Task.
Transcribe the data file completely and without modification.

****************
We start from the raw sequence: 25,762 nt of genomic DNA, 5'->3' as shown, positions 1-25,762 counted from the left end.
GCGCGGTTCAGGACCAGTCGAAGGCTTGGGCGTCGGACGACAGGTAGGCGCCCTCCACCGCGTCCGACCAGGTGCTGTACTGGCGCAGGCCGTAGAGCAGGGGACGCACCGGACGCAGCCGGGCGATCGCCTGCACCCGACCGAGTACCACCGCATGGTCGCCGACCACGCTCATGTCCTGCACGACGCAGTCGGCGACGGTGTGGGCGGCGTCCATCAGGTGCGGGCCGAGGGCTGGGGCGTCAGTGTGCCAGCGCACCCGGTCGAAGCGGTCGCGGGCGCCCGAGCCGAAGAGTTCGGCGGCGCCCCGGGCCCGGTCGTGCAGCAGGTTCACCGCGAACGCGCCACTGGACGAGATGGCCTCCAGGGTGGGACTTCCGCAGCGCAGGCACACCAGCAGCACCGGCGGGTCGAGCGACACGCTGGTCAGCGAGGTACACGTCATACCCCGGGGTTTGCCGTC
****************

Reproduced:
We start from the raw sequence: 25,762 nt of genomic DNA, 5'->3' as shown, positions 1-25,762 counted from the left end.
GCGCGGTTCAGGACCAGTCGAAGGCTTGGGCGTCGGACGACAGGTAGGCGCCCTCCACCGCGTCCGACCAGGTGCTGTACTGGCGCAGGCCGTAGAGCAGGGGACGCACCGGACGCAGCCGGGCGATCGCCTGCACCCGACCGAGTACCACCGCATGGTCGCCGACCACGCTCATGTCCTGCACGACGCAGTCGGCGACGGTGTGGGCGGCGTCCATCAGGTGCGGGCCGAGGGCTGGGGCGTCAGTGTGCCAGCGCACCCGGTCGAAGCGGTCGCGGGCGCCCGAGCCGAAGAGTTCGGCGGCGCCCCGGGCCCGGTCGTGCAGCAGGTTCACCGCGAACGCGCCACTGGACGAGATGGCCTCCAGGGTGGGACTTCCGCAGCGCAGGCACACCAGCAGCACCGGCGGGTCGAGCGACACGCTGGTCAGCGAGGTACACGTCATACCCCGGGGTTTGCCGTC